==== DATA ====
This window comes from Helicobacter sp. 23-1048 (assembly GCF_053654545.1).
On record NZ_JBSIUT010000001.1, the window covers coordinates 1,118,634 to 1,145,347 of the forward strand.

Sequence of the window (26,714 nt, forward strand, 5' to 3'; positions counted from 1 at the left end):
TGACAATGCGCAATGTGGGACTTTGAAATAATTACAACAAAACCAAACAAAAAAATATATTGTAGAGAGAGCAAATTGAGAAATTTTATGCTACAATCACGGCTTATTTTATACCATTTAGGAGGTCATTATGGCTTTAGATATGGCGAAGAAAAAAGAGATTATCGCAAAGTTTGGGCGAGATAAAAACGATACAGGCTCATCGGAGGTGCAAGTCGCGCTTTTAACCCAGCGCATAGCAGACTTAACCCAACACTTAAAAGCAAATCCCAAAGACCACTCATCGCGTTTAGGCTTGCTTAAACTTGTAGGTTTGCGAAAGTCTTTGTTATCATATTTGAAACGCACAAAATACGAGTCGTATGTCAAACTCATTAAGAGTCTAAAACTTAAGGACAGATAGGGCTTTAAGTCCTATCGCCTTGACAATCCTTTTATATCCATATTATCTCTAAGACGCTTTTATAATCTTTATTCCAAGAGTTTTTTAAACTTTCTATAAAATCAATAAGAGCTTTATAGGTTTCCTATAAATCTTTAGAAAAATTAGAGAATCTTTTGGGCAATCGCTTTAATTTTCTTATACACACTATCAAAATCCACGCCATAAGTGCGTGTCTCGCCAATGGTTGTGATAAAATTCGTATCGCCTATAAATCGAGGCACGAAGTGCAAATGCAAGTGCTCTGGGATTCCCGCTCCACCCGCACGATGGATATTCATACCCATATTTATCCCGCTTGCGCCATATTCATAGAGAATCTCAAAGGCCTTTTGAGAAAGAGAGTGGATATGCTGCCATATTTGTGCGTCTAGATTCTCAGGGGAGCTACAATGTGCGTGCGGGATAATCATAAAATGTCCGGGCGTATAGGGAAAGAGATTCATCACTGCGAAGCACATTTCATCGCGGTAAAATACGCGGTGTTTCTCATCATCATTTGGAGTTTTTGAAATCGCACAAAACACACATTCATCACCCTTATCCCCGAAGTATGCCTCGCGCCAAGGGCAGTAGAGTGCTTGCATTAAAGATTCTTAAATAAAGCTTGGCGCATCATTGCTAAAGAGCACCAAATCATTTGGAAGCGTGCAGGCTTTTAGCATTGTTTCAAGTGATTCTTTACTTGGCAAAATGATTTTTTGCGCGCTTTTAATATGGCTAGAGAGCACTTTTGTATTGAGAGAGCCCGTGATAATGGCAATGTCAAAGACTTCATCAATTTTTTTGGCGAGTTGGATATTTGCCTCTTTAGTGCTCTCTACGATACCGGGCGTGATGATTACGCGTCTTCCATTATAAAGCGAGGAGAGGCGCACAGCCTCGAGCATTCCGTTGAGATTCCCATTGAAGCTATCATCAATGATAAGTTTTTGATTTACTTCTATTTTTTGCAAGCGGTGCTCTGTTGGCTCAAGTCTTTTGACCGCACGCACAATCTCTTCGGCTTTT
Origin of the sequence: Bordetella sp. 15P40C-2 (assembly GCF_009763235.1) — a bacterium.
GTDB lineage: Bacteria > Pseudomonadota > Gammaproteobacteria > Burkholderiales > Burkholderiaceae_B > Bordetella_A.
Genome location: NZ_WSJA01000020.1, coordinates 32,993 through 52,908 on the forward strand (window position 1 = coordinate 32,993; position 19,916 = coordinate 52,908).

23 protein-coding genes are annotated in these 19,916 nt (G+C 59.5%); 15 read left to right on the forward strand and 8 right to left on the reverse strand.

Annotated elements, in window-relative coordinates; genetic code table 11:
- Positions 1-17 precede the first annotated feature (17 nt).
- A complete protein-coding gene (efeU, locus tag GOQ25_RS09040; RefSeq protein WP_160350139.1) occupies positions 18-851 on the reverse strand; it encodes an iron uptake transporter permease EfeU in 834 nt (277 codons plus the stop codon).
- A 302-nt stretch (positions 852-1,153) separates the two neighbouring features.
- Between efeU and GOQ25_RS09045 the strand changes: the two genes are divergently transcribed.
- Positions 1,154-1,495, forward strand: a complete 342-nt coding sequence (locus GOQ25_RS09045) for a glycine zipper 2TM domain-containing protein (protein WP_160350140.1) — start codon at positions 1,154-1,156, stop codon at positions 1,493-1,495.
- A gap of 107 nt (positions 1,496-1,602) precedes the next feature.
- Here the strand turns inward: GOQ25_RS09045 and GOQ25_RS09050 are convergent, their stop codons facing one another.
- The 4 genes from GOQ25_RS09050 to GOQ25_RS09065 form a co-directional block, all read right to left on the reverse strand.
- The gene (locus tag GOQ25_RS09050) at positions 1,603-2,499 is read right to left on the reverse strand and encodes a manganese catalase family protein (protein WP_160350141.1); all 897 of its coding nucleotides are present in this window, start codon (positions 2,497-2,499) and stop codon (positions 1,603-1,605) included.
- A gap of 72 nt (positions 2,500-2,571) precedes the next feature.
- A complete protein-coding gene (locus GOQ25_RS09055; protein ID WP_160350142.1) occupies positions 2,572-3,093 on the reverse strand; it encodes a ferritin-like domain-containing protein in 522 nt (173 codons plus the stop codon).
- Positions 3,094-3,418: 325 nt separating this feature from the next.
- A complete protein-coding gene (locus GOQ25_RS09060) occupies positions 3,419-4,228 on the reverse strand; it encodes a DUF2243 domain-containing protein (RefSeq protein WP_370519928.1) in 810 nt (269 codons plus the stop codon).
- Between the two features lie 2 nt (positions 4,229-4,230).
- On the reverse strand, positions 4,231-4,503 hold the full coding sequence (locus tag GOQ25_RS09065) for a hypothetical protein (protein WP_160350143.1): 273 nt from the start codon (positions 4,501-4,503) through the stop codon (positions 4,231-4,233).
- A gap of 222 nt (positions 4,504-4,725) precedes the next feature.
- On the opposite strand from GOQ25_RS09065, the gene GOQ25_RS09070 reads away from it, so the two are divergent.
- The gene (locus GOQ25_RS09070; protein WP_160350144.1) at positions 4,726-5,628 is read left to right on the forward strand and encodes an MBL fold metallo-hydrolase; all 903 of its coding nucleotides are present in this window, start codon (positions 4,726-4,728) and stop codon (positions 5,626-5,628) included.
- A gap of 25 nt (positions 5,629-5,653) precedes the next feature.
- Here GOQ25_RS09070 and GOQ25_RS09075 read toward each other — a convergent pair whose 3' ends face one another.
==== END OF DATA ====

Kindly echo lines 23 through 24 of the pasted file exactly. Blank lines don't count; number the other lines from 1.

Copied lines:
- Between the two features lie 2 nt (positions 4,229-4,230).
- On the reverse strand, positions 4,231-4,503 hold the full coding sequence (locus tag GOQ25_RS09065) for a hypothetical protein (protein WP_160350143.1): 273 nt from the start codon (positions 4,501-4,503) through the stop codon (positions 4,231-4,233).